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Joseph Keckler performs at the first MacDowell Downtown of the 2011 season.
Joseph Keckler performs at the first MacDowell Downtown of the 2011 season.

MacDowell Downtown 2014

For more than a decade, MacDowell Downtown has provided a platform for MacDowell Fellows to share their work with the New Hampshire community. On each first Friday of the month (March through November), artists from across the U.S. and around the world share original live music, film screenings, readings, performance art, or panel discussions. Free and open to all, doors open at 7:00 and the program begins at 7:30 p.m. Refreshments are served. Please sign up for our mailing list to get advance notice of each month’s program and spread the word with the media of your choice!

Guy Klucevsek
Filmmaker Mohammad Shawky Hassan
Boo Killebrew
Playwright Stacey Gregg

September Yemane Demissie

MacDowell Downtown March 2013, Stephen Kuusisto
Deborah Aschheim  
MacDowell Downtown March 2013, Stephen Kuusisto
Andrea Clearfield  
MacDowell Downtown June 2013 Peter Van Zandt Lane
Tamar Ettun
MacDowell Downtown May 2013, Johannes Helden
Heather Robb
MacDowell Downtown April 2013 Erik Santos
Eva Lee
MacDowell Downtown March 2013, Stephen Kuusisto
Anna Schuleit Haber

SuttonBeresCullerComposer and accordionist Guy Klucevsek

(Photo by Elenora Alberto)

From polka to post-modern, and John Williams to John Zorn, accordionist Guy Klucevsek has expanded the repertoire of his versatile instrument for more than 40 years. He brought his squeeze box to The Monadnock Center for History and Culture on November 7 at the beginning of his first residency at The MacDowell Colony.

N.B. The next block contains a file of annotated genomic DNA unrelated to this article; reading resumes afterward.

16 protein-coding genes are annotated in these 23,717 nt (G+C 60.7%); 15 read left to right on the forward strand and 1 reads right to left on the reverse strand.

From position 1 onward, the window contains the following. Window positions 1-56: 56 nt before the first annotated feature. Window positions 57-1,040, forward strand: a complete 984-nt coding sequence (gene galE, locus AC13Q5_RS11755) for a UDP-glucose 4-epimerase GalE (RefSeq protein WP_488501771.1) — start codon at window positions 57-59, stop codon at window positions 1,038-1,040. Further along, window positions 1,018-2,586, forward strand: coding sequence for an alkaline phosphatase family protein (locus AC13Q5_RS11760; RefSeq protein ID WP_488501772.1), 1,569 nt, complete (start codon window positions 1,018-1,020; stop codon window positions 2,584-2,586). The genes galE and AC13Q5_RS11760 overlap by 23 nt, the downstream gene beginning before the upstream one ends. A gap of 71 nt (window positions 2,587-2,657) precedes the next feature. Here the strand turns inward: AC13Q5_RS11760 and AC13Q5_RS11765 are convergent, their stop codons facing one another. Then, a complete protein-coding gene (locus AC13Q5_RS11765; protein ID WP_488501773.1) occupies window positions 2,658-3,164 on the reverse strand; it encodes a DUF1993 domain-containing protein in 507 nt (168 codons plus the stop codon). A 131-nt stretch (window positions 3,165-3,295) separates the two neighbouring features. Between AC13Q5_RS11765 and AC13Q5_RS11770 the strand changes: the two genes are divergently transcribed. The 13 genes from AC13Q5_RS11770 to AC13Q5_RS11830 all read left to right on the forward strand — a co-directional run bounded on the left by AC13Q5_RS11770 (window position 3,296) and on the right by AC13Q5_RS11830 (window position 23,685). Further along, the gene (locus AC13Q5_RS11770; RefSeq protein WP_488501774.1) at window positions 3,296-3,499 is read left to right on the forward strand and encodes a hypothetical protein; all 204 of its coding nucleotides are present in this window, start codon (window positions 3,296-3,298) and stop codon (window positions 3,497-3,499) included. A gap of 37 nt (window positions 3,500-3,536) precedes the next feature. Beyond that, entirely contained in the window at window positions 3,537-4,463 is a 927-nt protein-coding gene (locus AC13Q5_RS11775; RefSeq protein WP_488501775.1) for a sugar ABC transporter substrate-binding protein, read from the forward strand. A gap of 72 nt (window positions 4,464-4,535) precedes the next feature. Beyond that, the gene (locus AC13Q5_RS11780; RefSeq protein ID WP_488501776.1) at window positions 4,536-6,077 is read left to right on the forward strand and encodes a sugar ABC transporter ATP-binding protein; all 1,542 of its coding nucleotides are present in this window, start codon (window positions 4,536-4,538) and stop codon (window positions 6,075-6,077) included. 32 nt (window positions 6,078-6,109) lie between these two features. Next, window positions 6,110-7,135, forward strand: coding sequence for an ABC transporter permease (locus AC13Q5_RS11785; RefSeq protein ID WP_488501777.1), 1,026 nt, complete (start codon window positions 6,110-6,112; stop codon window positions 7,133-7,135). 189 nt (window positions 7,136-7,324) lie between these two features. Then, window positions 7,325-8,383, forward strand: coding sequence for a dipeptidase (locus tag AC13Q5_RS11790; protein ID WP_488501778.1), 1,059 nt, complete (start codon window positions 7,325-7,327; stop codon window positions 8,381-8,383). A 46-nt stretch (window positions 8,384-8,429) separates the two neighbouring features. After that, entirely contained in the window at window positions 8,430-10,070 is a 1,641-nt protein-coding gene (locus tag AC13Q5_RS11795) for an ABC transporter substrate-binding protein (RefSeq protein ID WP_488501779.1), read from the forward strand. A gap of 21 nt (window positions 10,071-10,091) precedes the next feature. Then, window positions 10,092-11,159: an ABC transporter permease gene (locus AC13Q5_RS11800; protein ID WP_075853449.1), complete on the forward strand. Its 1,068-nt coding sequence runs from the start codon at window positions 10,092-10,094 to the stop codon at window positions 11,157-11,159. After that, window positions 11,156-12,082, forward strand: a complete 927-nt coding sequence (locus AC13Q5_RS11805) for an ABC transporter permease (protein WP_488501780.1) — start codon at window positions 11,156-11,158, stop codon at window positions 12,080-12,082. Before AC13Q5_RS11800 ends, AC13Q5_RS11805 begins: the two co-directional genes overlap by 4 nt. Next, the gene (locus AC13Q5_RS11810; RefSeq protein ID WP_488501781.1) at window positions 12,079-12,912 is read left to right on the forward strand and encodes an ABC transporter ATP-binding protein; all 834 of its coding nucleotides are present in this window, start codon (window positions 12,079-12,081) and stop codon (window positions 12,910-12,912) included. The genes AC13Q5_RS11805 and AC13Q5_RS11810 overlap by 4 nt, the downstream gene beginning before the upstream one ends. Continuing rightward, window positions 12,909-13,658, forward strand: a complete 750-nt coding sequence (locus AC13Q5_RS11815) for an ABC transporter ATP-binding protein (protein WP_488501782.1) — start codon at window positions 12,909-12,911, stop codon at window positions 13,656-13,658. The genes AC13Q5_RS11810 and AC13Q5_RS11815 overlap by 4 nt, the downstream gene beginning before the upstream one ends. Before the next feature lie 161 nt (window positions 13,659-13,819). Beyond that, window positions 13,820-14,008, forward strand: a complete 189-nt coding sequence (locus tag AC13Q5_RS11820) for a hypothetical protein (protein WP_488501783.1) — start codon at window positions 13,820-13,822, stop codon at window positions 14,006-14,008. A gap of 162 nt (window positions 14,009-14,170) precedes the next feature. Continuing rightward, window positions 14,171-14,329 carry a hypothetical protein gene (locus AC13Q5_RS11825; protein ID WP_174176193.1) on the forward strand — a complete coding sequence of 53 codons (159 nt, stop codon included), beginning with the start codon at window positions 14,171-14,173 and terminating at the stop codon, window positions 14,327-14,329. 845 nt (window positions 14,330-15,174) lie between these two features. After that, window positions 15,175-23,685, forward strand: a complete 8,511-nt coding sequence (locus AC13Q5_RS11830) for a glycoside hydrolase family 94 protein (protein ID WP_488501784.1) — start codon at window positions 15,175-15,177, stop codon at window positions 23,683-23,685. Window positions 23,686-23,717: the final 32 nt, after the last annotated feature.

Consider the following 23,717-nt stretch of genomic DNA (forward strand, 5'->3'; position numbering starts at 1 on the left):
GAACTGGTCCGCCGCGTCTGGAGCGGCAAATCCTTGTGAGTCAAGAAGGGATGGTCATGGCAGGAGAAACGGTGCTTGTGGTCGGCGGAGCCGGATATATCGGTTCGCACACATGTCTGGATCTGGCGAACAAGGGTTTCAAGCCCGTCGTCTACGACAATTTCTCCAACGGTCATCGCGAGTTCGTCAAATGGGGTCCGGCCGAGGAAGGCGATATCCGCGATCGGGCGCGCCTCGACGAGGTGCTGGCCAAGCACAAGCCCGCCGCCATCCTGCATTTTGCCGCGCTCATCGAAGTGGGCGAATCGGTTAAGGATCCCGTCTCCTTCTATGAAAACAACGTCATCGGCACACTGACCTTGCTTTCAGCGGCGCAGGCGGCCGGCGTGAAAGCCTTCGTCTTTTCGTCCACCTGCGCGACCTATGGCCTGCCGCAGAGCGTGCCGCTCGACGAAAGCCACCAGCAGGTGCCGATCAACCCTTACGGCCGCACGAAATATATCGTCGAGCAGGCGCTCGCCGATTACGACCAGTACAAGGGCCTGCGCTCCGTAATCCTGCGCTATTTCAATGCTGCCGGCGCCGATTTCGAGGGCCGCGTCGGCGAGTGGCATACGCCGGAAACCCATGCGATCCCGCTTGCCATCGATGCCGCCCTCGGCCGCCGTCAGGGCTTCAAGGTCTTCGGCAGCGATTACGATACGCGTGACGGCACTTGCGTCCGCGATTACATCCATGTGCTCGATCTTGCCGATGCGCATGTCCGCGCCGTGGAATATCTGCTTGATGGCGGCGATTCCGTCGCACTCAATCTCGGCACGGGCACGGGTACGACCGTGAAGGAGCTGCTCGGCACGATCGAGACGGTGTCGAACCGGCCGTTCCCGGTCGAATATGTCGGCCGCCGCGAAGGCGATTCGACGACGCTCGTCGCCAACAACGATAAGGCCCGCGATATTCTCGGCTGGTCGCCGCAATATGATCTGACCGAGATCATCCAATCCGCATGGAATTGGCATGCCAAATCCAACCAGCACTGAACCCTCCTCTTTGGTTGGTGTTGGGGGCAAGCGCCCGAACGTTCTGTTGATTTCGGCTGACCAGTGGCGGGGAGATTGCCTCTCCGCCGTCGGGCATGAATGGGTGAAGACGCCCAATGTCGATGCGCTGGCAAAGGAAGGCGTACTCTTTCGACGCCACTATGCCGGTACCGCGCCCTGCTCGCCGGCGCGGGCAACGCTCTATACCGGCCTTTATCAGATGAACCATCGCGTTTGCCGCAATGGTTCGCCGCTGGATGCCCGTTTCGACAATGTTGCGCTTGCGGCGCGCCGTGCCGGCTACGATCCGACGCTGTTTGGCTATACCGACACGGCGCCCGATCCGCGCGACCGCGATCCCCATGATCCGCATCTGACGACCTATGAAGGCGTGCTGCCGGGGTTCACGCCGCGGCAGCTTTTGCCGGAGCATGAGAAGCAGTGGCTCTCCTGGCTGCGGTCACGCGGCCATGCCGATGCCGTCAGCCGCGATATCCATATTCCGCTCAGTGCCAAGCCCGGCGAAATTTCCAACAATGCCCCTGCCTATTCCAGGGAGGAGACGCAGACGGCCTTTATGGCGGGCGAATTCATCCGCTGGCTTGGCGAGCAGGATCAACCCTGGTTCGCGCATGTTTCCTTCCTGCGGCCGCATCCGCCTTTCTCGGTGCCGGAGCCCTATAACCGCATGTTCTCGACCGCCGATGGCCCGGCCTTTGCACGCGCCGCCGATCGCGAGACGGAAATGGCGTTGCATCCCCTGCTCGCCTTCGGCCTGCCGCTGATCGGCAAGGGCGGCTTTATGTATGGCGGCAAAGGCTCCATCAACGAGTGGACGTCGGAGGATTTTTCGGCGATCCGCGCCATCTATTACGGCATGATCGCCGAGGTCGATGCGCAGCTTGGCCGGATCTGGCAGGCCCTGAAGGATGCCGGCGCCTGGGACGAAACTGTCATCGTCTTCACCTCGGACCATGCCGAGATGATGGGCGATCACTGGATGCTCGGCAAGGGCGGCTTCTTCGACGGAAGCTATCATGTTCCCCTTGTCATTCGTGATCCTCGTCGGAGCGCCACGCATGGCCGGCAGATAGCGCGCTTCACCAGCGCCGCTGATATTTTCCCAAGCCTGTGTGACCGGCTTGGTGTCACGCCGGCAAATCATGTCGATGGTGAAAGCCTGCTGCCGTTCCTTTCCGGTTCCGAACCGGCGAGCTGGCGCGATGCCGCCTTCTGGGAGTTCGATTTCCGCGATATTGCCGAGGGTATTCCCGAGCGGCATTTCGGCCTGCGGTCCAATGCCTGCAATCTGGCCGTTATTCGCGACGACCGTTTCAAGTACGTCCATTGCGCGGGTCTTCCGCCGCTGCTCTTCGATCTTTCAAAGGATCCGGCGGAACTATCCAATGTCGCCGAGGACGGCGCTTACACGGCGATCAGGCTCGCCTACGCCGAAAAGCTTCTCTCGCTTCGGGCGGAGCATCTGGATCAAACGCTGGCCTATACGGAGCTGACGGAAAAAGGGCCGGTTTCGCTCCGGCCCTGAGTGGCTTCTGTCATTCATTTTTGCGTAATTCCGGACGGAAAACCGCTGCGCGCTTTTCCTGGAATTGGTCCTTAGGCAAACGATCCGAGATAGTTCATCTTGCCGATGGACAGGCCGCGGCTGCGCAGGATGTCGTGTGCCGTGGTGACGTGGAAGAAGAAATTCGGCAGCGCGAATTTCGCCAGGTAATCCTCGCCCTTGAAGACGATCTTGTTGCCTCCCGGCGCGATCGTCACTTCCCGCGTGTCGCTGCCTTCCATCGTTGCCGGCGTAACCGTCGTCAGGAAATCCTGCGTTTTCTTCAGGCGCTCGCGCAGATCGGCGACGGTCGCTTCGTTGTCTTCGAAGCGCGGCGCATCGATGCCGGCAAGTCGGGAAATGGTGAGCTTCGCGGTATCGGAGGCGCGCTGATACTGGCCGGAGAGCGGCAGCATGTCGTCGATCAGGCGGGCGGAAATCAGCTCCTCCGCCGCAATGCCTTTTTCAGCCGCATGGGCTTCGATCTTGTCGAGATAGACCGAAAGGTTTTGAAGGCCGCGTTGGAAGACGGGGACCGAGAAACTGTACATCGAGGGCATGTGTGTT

Klucevsek explained that at MacDowell, he prepared for a week-long retrospective at New York’s premier new music club, The Stone. For six consecutive nights in March, Klucevsek will present a different project with a different set of musicians, taking a look back at a 42-year composing career.

The New York native introduced the accordion as a concert instrument, and described some of the composing techniques he’s developed. He also played some of his pieces to a rapt crowd, and explained his process of arranging and revising older works that will be featured in the March retrospective series.

The composer said that a lot of his music was written for dance and theatre, so it requires specific orchestrations. “In The Stone concerts I’m going to have a different ensemble each night,” he said, requiring a lot of revising and re-orchestration. 

The accordion, said Klucevsek, is an instrument that came out of popular culture, and when he got serious about it in the mid-1960s, he started to view it as a life-long pursuit. That was about the time people like Virgil Thompson began writing commissioned pieces for accordion, and Klucevsek as a teen started playing the new pieces for competitions.

“I completely fell in love with them,” he said. Previously, if you were an accordion player, you played a transcription or a new arrangement of piano music. “But the new music, in many cases, turned out beautifully.... and it eventually morphed into me composing my own music.”

The composer, who is a 2010 United States Artists Fellow, says that “the creative part of being a musician took over my life in a good way.” He has worked with Fred Frith, Aaron Jay Kernis, Bobby Previte, Mary Ellen Childs, John Zorn, Laurie Anderson, Bill Frisell, the Kronos Quartet, Natalie Merchant, and many others.